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October 13th, 2007 · No Comments


While I had heard a few fairly good reviews of the food at Buddakan, what I kept hearing about was the “scene”. The combination of the two made me curious enough to make a Friday night dinner reservation for four. Buddakan can seat about 350 people at once and a staff member told me the kitchen would put out 800 meals on that Friday night. The numbers are startling, as is the interior. This gargantuan space was once a factory, now home to a large bar area, an open air downstairs with communal tables and looming chandeliers, in addition to standard tables situated on the same floor as the bar. We sipped on drinks in the uber cool bar before being seated, and it certainly lived up to its scene reputation: low lights, dark furniture, and lots of chic people.

The dining area in which we were seated was much more brightly lit than the bar, and to my surprise, not incredibly loud. The four of us easily carried on a conversation. Our server was attentive, helpful, friendly, and patient. Though the restaurant did feel a bit like a factory, we never felt rushed. In general, the food tasted good. Asian fusion cuisine is so popular these days that if you’re not reinventing the wheel the dishes taste a bit too familiar and with relatively high price tags attached to the dishes at Buddakan, you can easily find similar dishes for signficantly less money.  

Our edamame dumplings, crispy calamari salad, and beef lettuce cups arrived quickly after we had placed our order. The dumplings were light and the pureed edamame centers were smooth and flavorful. We were impressed with the size of the calamari salad which arrived on a beautiful, black lacquer, oblong platter. The calamari was tender and even though it had been fried and then dressed, it still retained a crunchy exterior.  The batter was light and despite the use of a fryer, the dish didn’t come across as heavy. For the lettuce cups, four, small, yet beautifully seared pieces of beef arrive with lettuce leaves for wrapping. Dishes with lettuce cups often involve a pile of overly greasy, ground meat that you spoon into a leaf and eat quickly before the juices drip from the leaf and soak the plate below. Buddakan has found a much more refined way to present this dish and it was a welcomed surprise.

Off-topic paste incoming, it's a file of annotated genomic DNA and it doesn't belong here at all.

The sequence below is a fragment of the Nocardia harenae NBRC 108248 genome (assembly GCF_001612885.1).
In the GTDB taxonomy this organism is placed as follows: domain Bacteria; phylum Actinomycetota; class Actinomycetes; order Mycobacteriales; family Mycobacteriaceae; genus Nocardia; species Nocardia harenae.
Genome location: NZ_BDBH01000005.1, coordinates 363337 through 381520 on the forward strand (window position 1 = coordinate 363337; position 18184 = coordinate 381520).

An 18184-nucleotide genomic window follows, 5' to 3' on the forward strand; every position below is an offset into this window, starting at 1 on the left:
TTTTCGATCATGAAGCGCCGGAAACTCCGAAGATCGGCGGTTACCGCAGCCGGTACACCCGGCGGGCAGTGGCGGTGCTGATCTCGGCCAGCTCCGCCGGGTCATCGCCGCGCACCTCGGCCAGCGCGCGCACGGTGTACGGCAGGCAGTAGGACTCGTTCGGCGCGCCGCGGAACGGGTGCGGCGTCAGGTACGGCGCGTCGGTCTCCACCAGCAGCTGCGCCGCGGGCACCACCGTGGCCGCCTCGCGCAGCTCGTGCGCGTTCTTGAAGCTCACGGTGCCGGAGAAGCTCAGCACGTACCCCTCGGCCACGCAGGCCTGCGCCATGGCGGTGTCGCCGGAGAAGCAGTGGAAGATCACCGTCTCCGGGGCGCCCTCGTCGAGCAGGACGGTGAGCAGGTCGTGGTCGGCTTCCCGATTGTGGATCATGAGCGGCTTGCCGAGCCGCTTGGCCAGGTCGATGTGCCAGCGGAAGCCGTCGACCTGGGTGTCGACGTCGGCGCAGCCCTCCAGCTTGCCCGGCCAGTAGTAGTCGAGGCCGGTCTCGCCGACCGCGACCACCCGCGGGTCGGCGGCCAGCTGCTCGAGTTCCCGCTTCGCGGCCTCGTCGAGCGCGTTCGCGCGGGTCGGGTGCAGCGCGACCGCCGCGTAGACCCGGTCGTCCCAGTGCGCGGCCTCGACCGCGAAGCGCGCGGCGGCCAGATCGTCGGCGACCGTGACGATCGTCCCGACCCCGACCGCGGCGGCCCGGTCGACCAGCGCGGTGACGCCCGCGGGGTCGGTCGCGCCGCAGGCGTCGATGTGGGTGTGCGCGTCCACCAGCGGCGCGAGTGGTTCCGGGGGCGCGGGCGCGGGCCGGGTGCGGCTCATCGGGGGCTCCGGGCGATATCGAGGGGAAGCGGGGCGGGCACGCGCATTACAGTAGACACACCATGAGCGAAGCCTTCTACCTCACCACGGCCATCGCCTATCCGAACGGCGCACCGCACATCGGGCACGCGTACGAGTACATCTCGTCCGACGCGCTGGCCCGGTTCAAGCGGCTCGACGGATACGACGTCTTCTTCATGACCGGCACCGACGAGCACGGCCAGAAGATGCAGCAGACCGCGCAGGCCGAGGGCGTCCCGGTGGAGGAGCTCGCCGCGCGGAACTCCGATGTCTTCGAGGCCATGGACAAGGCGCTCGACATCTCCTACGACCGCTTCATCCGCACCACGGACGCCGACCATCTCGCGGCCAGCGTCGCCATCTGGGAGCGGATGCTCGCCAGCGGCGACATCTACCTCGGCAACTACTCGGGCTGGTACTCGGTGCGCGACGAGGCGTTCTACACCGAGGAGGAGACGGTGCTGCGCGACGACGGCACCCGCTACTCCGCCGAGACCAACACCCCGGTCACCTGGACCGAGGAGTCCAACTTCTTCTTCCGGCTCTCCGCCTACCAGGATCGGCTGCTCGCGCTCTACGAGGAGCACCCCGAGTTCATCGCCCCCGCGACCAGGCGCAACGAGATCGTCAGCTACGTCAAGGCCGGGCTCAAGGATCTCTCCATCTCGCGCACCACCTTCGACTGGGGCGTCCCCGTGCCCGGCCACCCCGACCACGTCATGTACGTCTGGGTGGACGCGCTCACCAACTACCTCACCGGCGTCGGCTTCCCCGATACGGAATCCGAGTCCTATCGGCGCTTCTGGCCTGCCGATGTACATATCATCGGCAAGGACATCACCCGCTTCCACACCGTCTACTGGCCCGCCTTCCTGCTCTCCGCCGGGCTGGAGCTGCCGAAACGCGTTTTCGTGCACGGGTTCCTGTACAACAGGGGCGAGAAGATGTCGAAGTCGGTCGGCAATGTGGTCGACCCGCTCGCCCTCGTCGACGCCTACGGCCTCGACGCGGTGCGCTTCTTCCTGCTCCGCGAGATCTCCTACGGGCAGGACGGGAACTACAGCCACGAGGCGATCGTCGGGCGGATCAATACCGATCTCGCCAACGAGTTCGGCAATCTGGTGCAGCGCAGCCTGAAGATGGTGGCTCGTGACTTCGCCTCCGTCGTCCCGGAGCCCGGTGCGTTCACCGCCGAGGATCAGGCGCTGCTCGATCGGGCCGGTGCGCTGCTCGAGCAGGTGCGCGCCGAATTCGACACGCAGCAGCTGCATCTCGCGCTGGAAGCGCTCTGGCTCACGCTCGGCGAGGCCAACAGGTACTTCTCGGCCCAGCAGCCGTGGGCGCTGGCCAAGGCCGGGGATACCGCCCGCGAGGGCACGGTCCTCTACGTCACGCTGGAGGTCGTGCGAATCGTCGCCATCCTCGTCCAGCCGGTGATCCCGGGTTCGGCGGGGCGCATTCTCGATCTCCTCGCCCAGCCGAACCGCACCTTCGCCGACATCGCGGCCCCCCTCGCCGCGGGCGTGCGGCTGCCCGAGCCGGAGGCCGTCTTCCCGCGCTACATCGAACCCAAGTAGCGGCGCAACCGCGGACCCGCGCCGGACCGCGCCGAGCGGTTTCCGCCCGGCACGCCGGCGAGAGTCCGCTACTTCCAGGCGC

We opted for a family style meal ordering sizzling short ribs, whole peking duck, and black cod as our main dishes. The short ribs had a nice smoky flavor but lacked the tenderness of truly slow-cooked meat. The beef just didn’t have the fall apart, melt in your mouth consistency. The accompaniment of mushroom chow fun noodles was very good. The peking duck also had good flavor, but was a bit dry and over cooked. The skin was not very crispy, a must when executing this dish to its fullest potential. The number of accompanying silver-dollar sized pancakes were plentiful. The black cod, though not ground-breaking, was very well prepared and had all the right textures of flakiness with a slightly charred glaze.

Our peanut butter chocolate dessert was decadent and well-balanced, with both flavors making an appearance in every bite.

While I will not be running back for another meal, I would not hesitate to return to the bar for a drink and some New York City people watching.  

75 Ninth Avenue
New York, NY 10011
(212) 989-6689

Neighborhood: Meat Packing